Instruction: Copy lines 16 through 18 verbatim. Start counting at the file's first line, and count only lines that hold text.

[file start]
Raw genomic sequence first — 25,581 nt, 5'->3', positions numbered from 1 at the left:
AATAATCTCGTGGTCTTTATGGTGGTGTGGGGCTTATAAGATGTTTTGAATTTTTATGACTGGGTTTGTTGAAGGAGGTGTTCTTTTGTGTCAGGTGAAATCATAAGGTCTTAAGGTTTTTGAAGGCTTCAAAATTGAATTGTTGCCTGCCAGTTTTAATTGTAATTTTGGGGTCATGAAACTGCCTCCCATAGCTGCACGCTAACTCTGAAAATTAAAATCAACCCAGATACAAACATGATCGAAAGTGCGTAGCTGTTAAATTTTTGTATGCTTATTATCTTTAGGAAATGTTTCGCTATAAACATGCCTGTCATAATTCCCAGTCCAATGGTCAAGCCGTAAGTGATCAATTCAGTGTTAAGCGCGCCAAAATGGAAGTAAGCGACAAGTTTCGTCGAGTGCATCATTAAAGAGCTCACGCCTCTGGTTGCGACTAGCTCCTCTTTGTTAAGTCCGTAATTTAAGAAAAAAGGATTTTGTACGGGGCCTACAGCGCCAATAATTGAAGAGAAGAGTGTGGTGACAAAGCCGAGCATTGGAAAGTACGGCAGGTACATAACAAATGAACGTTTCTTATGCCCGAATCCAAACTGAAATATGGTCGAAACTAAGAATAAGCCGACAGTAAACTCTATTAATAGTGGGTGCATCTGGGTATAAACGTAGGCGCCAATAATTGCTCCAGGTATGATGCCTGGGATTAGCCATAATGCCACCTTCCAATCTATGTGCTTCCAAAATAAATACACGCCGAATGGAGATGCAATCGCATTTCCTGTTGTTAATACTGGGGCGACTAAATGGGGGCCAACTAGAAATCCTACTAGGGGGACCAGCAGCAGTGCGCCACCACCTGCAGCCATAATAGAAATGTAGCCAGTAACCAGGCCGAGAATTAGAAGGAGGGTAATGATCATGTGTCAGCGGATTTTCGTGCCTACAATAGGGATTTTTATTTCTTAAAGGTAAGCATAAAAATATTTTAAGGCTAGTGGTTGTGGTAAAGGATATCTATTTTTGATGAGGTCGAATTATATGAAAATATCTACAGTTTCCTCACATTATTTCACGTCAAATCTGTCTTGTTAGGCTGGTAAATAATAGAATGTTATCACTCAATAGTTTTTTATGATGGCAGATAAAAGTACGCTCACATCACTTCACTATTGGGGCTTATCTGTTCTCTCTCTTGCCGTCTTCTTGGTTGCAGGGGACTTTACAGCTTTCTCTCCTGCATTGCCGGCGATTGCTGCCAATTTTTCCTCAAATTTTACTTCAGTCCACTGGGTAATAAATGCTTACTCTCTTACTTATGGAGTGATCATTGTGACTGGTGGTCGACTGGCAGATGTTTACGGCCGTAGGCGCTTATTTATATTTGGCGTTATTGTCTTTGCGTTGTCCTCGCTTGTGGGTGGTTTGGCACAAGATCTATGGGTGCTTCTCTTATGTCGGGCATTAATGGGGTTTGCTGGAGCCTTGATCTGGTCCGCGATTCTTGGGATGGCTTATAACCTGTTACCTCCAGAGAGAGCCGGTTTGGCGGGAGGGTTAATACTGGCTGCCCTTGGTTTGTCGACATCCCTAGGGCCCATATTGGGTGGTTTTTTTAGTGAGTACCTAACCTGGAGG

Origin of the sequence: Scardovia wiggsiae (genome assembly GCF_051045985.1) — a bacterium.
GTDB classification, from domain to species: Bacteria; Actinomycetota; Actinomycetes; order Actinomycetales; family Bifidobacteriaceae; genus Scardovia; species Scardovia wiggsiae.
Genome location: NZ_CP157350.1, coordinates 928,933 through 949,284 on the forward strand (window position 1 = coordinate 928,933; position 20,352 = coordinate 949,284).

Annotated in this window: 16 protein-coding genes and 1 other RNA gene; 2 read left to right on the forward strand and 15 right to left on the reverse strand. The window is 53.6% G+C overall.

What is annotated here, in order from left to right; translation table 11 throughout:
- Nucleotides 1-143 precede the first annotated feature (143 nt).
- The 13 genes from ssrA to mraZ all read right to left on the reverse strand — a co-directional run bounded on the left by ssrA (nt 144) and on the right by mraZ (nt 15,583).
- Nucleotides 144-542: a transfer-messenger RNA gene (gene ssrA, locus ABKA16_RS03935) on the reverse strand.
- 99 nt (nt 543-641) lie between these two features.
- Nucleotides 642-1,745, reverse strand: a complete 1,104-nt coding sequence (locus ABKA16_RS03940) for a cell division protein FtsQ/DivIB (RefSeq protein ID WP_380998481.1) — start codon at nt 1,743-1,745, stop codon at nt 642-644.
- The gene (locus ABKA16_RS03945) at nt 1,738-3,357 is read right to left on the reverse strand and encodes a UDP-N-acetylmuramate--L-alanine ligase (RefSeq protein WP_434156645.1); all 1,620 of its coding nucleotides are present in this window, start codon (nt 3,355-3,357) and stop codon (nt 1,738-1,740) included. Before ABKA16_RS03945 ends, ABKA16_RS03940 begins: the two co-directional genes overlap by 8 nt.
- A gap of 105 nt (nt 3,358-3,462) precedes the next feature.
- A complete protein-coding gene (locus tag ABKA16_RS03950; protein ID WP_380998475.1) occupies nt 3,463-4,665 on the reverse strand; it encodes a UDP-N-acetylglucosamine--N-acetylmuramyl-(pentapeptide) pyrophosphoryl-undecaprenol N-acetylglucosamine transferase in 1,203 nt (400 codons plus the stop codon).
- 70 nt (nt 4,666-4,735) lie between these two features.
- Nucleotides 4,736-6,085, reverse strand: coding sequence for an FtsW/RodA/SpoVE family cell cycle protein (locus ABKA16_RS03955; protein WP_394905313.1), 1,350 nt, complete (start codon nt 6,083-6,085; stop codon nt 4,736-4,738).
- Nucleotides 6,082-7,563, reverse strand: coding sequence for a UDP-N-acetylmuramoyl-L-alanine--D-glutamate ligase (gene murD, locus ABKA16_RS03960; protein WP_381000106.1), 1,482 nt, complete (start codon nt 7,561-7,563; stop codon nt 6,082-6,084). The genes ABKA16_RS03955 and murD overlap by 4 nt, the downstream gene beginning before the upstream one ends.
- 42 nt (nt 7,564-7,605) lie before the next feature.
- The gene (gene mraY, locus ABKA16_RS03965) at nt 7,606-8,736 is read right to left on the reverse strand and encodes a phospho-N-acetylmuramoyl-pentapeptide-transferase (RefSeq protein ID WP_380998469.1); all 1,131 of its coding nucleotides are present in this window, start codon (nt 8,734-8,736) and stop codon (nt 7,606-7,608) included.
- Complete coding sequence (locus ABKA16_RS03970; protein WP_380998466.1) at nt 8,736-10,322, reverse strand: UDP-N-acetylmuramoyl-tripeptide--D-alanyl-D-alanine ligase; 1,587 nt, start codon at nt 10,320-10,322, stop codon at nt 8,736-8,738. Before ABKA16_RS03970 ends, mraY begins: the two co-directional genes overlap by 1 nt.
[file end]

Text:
- 70 nt (nt 4,666-4,735) lie between these two features.
- Nucleotides 4,736-6,085, reverse strand: coding sequence for an FtsW/RodA/SpoVE family cell cycle protein (locus ABKA16_RS03955; protein WP_394905313.1), 1,350 nt, complete (start codon nt 6,083-6,085; stop codon nt 4,736-4,738).
- Nucleotides 6,082-7,563, reverse strand: coding sequence for a UDP-N-acetylmuramoyl-L-alanine--D-glutamate ligase (gene murD, locus ABKA16_RS03960; protein WP_381000106.1), 1,482 nt, complete (start codon nt 7,561-7,563; stop codon nt 6,082-6,084). The genes ABKA16_RS03955 and murD overlap by 4 nt, the downstream gene beginning before the upstream one ends.